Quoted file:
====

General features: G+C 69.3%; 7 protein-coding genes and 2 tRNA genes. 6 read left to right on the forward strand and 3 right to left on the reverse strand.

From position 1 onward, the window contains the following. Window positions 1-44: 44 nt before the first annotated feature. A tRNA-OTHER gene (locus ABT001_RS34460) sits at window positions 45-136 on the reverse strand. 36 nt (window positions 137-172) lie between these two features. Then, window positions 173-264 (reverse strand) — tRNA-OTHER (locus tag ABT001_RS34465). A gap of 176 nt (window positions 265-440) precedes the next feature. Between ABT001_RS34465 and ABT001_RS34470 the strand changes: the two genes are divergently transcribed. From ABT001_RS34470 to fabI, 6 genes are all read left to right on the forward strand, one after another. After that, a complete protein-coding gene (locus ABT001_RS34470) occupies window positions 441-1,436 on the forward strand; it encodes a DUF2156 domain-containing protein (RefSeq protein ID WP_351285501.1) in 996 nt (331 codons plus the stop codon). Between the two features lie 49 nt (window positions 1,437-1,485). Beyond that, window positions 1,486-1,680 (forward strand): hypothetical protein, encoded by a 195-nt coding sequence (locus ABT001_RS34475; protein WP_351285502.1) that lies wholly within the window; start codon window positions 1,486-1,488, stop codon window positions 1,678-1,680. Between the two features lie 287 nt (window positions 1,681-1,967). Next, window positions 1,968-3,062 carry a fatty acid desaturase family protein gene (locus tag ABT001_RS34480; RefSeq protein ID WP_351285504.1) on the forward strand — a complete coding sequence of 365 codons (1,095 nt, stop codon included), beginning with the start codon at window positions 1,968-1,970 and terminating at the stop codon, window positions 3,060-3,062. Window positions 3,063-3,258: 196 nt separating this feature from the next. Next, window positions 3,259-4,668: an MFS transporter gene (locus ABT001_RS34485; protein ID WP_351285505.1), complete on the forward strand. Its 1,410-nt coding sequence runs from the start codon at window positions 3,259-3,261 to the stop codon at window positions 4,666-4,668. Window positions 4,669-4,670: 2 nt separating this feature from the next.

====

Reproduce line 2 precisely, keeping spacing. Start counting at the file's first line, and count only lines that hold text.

From position 1 onward, the window contains the following. Window positions 1-44: 44 nt before the first annotated feature. A tRNA-OTHER gene (locus ABT001_RS34460) sits at window positions 45-136 on the reverse strand. 36 nt (window positions 137-172) lie between these two features. Then, window positions 173-264 (reverse strand) — tRNA-OTHER (locus tag ABT001_RS34465). A gap of 176 nt (window positions 265-440) precedes the next feature. Between ABT001_RS34465 and ABT001_RS34470 the strand changes: the two genes are divergently transcribed. From ABT001_RS34470 to fabI, 6 genes are all read left to right on the forward strand, one after another. After that, a complete protein-coding gene (locus ABT001_RS34470) occupies window positions 441-1,436 on the forward strand; it encodes a DUF2156 domain-containing protein (RefSeq protein ID WP_351285501.1) in 996 nt (331 codons plus the stop codon). Between the two features lie 49 nt (window positions 1,437-1,485). Beyond that, window positions 1,486-1,680 (forward strand): hypothetical protein, encoded by a 195-nt coding sequence (locus ABT001_RS34475; protein WP_351285502.1) that lies wholly within the window; start codon window positions 1,486-1,488, stop codon window positions 1,678-1,680. Between the two features lie 287 nt (window positions 1,681-1,967). Next, window positions 1,968-3,062 carry a fatty acid desaturase family protein gene (locus tag ABT001_RS34480; RefSeq protein ID WP_351285504.1) on the forward strand — a complete coding sequence of 365 codons (1,095 nt, stop codon included), beginning with the start codon at window positions 1,968-1,970 and terminating at the stop codon, window positions 3,060-3,062. Window positions 3,063-3,258: 196 nt separating this feature from the next. Next, window positions 3,259-4,668: an MFS transporter gene (locus ABT001_RS34485; protein ID WP_351285505.1), complete on the forward strand. Its 1,410-nt coding sequence runs from the start codon at window positions 3,259-3,261 to the stop codon at window positions 4,666-4,668. Window positions 4,669-4,670: 2 nt separating this feature from the next.